Other female characters were not as well drawn and Elizabeth's friend, Louisa was a pale character compared to her; I would like to have seen her character better developed. The New World of James Fenimore Cooper. I get the sense if a bunch of people stopped him on the street and demanded to hear more about Marmaduke Temple or Billy Kirby and not Natty Bumppo, he would have obliged those requests and sent the Leatherstocking Tales elsewhere. Let us not forget about Natty 'Leatherstocking' Bumppo either. The growing wave of dissatisfaction among many Americans with a respected and important writer the first to win fame abroad caused him to become bitter and hostile.
He is nearly crushed by a falling dead tree in chapter 2. Once in society of Marmaduke, Richard and Oliver they went along the hillside. He is pursued much like the deer out of season. Identified from the start with the vanishing wilderness and its natives, Leatherstocking was an unalterably elegiac figure, wifeless and childless, hauntingly loyal to a lost cause. In this narrative, however, Bumppo is an old man, as is his Indian friend Chingachgook; together they have seen the frontier change from wilderness to settlement, and they know that their way of life is about to vanish. Cooper provides us with a warning that the American people should not believe the land will provide endlessly. For the character of the Judge he used his father.
Raised by Indians, the young white man Natty Bumppo takes pride in doing everything just as well as his peers. Fights, jail-breaks, forest fires, and emotional death scenes. Cooper's father was the most prominent citizen of the town; the site was founded by him and the name of Cooperstown was adopted in his honor. Cooper is clearly decrying against the big businesses that were emerging. The pigeon shoot scene is especially good example of his marksmanship. I've read the book before so it's not the writing style that is offputting.
The story begins with an argument between the Judge and the Leatherstocking over who killed a buck, and as Cooper reviews many of the changes to his fictional Lake Otsego, questions of environmental stewardship, conservation, and use prevail. Thus begins my slog through Cooper's Leatherstocking Tales. This is, I believe, James Fenimore Cooper's first published work. The proud townsmen state they are hauling thousands of fish up and that Bumppo is welcome to some of their bounty. It is a memorable portrait of fierce individualism and moral courage. Cooper captures the early American writers fasination with nature - for at the time, that was all we had. Chapel Hill: University of North Carolina Press, 2003.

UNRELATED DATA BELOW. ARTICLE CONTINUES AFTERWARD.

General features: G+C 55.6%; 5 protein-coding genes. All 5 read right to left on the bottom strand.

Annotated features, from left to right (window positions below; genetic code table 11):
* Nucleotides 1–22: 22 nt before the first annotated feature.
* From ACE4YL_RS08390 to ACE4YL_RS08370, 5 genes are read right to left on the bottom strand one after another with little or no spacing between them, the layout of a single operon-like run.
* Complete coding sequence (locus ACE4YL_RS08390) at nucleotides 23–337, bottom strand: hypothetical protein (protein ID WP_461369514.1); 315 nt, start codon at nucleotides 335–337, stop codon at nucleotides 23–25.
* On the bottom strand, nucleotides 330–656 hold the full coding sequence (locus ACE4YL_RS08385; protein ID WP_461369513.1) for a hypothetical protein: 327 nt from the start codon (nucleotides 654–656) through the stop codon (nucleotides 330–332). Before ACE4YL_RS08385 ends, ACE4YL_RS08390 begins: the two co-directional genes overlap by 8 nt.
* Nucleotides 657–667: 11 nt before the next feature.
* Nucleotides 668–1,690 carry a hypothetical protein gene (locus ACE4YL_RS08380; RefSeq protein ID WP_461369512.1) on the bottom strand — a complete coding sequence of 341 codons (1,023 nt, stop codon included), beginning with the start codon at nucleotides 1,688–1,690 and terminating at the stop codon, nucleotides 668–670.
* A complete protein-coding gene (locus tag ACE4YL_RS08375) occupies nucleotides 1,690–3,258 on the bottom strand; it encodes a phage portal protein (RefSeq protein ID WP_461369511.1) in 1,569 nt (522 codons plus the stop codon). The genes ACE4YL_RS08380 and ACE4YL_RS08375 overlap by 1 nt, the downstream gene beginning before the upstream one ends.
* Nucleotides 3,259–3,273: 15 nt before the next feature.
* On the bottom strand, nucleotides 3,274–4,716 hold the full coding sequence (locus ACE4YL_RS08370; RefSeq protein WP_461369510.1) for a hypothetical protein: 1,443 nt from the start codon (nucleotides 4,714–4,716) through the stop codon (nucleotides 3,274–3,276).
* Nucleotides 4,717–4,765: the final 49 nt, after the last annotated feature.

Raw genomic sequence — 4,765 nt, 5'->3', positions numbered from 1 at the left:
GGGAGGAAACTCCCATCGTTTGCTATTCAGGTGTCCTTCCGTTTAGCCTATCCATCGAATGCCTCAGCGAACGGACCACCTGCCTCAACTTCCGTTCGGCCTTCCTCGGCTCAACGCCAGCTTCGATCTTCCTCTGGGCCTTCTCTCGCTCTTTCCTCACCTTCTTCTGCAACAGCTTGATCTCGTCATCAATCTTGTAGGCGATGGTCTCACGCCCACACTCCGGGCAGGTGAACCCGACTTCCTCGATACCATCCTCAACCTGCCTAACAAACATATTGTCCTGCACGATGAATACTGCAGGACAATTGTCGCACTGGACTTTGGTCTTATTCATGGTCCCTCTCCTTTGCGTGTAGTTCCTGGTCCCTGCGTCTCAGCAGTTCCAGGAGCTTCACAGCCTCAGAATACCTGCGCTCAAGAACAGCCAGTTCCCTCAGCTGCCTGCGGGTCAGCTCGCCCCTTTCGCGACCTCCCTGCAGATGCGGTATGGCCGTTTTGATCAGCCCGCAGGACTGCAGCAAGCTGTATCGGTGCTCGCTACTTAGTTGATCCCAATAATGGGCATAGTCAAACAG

This was written in 1823 and is a debate that continues to today because humanity doesn't change much. It took a lot of effort and various strategies for me to get this book finished, but I did finish it. Because this book is based on reminiscences this made it a pleasure for him to write and was a big success. Little is known of his college career other than that he was the best Latin scholar of his class and was expelled in his junior year because of a prank. This would be a charming comedy of up-country manners, frontier politics, and Revolution-era diction, but the tour is made painful by the halting, spavined nag we are forced to ride. Cooper seems to have created a paradox. The American public, despite Cooper's quarrels with the press, neighbors, and general opinion, remembered his gifts and achievements during his lifetime.
It started really slow especially compared to the other Leather-stocking Tales, which were nearly non-stop action right from the word go. This is the first in a collection of novels that came to be known as the Leatherstocking Tales, after the nickname of its central character, one of the great figures in American Literature, Natty Bumppo. He engaged in numerous lengthy embroilments with the press and with his neighbors in Cooperstown with suits for slander, libel, and property rights. Judge proves that hit the deer. Even Mark Twain railed against Cooper's lack of action, and roundabout way of speaking. This book is like a 1790's version of that feeling. These errors lowered my rating from five star, which is what I would rate the story itself.
The world he once knew is no more. I am a proud non-reader of books. Read a Dan Brown book and you'll get your adventure story. We're too distracted now to sit with a book in a silent room and concentrate on the text. He is old, but still looks strong. A wonder of a book.
But given how terrible the reader is I am not surprised the book goes for a pittance. Judge reminisces about the difficulties of settling this region. Cooper was alive during the time when white settlers were starting to move into the American West. He also knows how to keep a story moving along, and it's hard to become bored, even as you wade through some of the wordier passages. Cooper was concerned at how quickly the area he grew up in was being changed and wondered if it was all good. Wasteful settlers like Richard Jones is what Americans really are.